If Americans need another reason to intensely dislike certain European governments that undermined American policy to liberate Iraq from the mass murderer Saddam Hussein, here is one. Those same governments are not only opposing the sending of donated American bioengineered food to starving African nations, they are spreading disinformation and lies so that African governments will not accept any.
In a May 21 speech to graduates of the U.S. Coast Guard Academy in New London, Conn., President George W. Bush "outed" the Europeans when he accused them of perpetuating starvation in Africa by lying about biotech food and subsidizing their agricultural exports, thus preventing poor nations from developing their own crops. The United States has filed a lawsuit with the World Trade Organization, complaining about the European moratorium on bioengineered crops.
Former Rep. Tony Hall (D-Ohio), who now serves as the U.S. ambassador to the U.S. Mission to the U.N. Agencies for Food and Agriculture in Rome, tells me, "Any leader who denies food to their people and they die deserves to be brought up on charges of crimes against humanity in the world's highest court."
Hall, who championed the cause of the hungry in Congress with mixed results (his Congressional Hunger Commission was eliminated a decade ago, and Hall went on a 22-day hunger strike to get it reauthorized), says that the European media are helping to spread fear and lies to African nations so that they refuse our food aid.
Among the myths being spread are that Americans won't eat the bioengineered food they want Africans to eat. Not true. Hall says 80 percent of the U.S. soybean crop and 38 percent of the corn crop are now biologically engineered. "Whether it's corn-on-the-cob, soy sauce, canola cooking oil or Fritos, we have been consuming bioengineered foods regularly since 1996 . all with no ill effects," says Hall.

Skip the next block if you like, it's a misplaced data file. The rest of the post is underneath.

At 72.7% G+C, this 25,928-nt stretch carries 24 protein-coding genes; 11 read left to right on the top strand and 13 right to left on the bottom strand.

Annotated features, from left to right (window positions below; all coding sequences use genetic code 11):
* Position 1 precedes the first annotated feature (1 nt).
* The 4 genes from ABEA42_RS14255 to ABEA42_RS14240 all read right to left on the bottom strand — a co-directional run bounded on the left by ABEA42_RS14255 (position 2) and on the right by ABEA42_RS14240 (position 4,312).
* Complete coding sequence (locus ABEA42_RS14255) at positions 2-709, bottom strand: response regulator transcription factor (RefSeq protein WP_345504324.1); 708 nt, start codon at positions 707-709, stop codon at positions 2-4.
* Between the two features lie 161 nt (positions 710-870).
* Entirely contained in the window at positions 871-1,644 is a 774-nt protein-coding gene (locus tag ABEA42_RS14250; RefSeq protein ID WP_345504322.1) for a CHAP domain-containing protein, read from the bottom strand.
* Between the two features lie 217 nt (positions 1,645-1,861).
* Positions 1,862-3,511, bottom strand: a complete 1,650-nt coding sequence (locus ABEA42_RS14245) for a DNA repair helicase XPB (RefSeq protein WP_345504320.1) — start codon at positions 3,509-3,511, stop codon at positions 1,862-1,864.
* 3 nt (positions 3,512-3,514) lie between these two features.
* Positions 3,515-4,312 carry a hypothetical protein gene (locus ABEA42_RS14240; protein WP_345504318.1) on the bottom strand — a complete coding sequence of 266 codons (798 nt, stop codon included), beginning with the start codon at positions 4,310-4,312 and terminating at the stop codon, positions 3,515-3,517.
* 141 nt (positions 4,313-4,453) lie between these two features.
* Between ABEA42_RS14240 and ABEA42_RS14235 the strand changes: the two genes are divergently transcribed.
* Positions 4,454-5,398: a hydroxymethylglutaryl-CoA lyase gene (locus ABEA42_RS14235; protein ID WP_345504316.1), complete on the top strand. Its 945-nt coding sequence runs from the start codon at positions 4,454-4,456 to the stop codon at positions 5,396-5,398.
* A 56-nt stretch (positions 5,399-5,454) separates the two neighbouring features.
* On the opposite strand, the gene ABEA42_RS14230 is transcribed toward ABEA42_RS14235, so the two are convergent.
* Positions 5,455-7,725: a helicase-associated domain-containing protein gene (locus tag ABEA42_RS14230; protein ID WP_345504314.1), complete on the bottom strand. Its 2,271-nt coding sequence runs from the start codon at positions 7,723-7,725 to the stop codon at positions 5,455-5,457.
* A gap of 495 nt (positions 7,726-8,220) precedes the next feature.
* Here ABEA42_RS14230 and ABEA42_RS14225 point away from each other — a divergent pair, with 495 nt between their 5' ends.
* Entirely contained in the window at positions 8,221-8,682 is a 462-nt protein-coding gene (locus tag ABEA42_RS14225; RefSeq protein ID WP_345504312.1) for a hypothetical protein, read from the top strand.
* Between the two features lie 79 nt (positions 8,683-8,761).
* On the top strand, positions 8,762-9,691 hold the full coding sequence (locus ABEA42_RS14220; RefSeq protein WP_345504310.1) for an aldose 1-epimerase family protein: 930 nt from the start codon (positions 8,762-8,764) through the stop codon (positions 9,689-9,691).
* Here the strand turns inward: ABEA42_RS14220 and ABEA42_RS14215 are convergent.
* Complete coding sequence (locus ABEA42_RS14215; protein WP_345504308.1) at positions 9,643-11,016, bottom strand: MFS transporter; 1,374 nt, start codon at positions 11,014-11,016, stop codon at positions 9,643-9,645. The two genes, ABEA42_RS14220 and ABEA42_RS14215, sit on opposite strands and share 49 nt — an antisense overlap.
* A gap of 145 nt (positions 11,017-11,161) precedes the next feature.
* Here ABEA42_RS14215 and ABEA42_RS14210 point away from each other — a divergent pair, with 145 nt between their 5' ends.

Another myth perpetuated by Europeans and their media is that biotech foods have not been adequately tested for safety. Hall says, in fact, foods that come from commercially produced bioengineered crops in the United States "have met rigorous safety standards - the most rigorous in the world."
What about the charge from Europeans and their media that this isn't really about the hungry but about enriching multinational companies and the biotech industry? Hall says food research has been a collaborative effort of land grant colleges, private foundations and some corporations, much of which is directed at helping poor nations with starving people feed themselves. Why would other countries oppose such a magnanimous humanitarian effort unless their own greed got in the way?
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